Red lights and diapraxis

15.11.2019

Dana Jirouš

“I saw that it was possible to create conditions in which we can show our feelings without killing each other.” Talking to each other and engaging in joint action in the midst of a violent conflict – this project has been bringing together women from Ukraine, Russia and other European countries since 2015.

The armed conflict in Eastern Ukraine has claimed more than 13,000 lives, destroyed buildings, infrastructure and institutions and profoundly disrupted inter-personal relations and trust across the region. The Women’s Initiatives for Peace in Donbas (WIPD) are attempting, on the one hand, to (re)build trust through intensive dialogue and, on the other, to foster joint action on problem-solving. Through this approach, the women involved demonstrate that cooperation across conflict lines is possible. The women become agents for peace and inspire others within their communities to engage actively for lasting peaceful coexistence.

Who is involved?

The WIPDDialogue Platform brings together the main conflict stakeholders: Ukrainian activists, internally displaced persons (IDPs) in Ukraine, representatives of the non-government-controlled areas (NGCAs) of Ukraine, refugees from the Donbas who now live in Russia, Russian activists, and international activists and experts. The women represent diverse groups within society; some work for think tanks or NGOs, some are journalists, some are grassroots activists who are trusted and respected within their communities and familiar with the local situation. In all, more than 50 women have been meeting approximately twice a year since 2016 at a location outside the conflict region.

Organising cooperation in conflict

WIPD was set up by women from Ukraine, Russia, Germany and Switzerland. The dialogue begins in the project teamitself, which is composed of representatives of the main stakeholder groups. Telephone conferences and meetings help in exploring changes in the conflict context from a variety of perspectives, developing strategies, decision-making and facilitating conflict-sensitive communication with all the participants.

The often lengthy discussions in the team are essential to ensure that all the other participants engage and stay with the process. In that sense, the project team itself serves as a model for cooperation across conflict lines.

Overcoming speechlessness – taking red lights seriously

To enable a conversation to start, the participants first had to find a common language. Describing the conflict and the events surrounding it needed a vocabulary that was acceptable to everyone. It proved possible to agree on shared conflict-sensitive terminology and to create awareness of the different messages conveyed by the words, always exploring the boundaries of what could be said.

To facilitate this process, at the initial meetings, a system of “red lights” – a kind of veto right for each participant – was introduced as a way of stopping the conversation at any time if it touched on issues which were not open for discussion under the current circumstances. Examples of such issues were the depiction and evaluation of past events such as the Maidan protests (2013/2014), but also the history of the Soviet Union and Russia’s role in the region.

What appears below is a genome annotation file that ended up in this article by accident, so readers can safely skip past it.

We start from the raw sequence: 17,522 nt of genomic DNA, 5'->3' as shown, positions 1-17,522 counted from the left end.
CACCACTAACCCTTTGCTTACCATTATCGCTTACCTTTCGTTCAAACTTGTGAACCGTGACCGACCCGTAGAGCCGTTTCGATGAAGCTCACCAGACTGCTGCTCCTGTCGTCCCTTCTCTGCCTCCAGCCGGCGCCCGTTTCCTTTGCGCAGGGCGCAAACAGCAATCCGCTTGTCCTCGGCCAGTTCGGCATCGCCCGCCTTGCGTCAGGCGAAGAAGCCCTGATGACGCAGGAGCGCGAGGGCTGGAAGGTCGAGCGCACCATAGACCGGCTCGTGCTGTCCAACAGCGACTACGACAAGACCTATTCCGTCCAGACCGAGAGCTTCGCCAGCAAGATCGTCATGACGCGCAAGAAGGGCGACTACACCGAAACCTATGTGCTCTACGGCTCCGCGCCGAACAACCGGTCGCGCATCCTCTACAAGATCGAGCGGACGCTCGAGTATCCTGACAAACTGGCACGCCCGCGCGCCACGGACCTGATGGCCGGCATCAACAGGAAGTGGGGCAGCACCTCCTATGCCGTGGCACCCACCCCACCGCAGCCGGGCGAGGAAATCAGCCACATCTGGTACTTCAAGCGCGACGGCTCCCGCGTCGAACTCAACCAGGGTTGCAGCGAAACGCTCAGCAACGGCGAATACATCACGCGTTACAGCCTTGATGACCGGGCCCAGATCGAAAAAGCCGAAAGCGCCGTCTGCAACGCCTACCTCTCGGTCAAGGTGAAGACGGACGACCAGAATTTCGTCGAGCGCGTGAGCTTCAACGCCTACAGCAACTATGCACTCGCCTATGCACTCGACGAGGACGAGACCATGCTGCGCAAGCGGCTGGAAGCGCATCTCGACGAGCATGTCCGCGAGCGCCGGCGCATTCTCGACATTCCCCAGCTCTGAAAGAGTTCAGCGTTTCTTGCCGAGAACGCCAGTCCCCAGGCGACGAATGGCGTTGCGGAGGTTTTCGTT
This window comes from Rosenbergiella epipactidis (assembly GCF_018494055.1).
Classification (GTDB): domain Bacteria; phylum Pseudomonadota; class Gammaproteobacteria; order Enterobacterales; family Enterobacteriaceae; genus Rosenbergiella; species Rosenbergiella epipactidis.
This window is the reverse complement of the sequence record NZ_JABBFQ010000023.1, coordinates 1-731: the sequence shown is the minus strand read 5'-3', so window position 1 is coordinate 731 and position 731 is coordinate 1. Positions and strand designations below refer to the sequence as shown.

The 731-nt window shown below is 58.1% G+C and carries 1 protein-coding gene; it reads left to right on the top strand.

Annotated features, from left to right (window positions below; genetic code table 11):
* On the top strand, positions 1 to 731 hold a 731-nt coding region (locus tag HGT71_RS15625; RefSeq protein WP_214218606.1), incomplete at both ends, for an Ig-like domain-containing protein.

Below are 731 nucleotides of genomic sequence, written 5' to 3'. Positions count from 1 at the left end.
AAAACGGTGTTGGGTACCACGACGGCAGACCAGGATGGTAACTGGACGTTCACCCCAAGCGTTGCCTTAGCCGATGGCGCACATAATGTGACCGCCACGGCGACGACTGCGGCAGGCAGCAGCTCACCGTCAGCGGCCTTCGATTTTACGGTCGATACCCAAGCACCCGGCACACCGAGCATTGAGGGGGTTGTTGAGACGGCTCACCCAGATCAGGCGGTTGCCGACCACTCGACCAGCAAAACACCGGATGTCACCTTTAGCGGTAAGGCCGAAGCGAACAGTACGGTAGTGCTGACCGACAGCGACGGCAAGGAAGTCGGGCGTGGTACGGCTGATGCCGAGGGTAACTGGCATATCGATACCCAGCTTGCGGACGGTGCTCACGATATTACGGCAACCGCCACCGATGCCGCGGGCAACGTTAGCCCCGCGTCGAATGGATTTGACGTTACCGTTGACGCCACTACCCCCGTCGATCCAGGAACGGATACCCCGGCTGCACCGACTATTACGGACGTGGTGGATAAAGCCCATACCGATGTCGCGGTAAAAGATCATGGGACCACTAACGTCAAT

During the first dialogue meetings, the red lights were activated often and many topics were dropped from the discussion to ensure that the process did not come to a standstill. Over time, however, participants expressed more willingness to engage with these “red light” issues.

Diapraxis: dialogue as a basis for joint action – action engenders trust

This process of dialogue and awareness-raising is enhanced by diapraxis – making change happen through action in participants’ local communities. By October 2019, more than 30 joint projects had been developed and implemented by the dialogue participants. One example is the study and encounter visit by women from the NGCAs to Western Ukraine, which focused on Western Ukrainian culture and history. Other initiatives led to the formation of working groups, such as the “first Ukrainian passport” working group that looks at ways of simplifying the application procedure for a first passport for children and teenagers from the NGCAs.

The joint projects reach groups that are not usually present in civil society dialogues, mainly the population of the NGCAs but also ex-combatants and Ukrainian refugees living in the Russian Federation. The dialogue thus has an impact within local communities and wider society. At the same time, lessons learned from these joint projects can be analysed at the dialogue meetings, generating ideas for other fields of activity.

Outlook

WIPD is continuing the dialogue at various levels. The initiatives are being expanded, and in addition to the larger dialogue meetings, smaller-scale dialogues will take place on specific topics. Participants are also increasingly reaching out to the public in order to encourage more people to get involved. In doing so, they have to strike a balance between security considerations and confidentiality, on the one hand, and transparency and openness, on the other.

 

Further information:

www.owen-berlin.de

The project “Women's Initiatives for Peace in Donbas” is supported by the German Federal Foreign Office and by the Swedish International Development Cooperation Agency - SIDA

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Author

Dana Jirouš works for OWEN e.V. and is the German coordinator of the Women’s Initiatives for Peace in Donbas-project.

Issue: Diversity/Dialogue

a. Peacebuilding requires the integration of conflicting narratives. To that end, these narratives must be transformed/made “fit for peace”. How can this be achieved?
b. How can diverse perspectives be made visible in social discourse – or in a museum? What is the connecting element in this diversity? How can relativism and arbitrariness be excluded?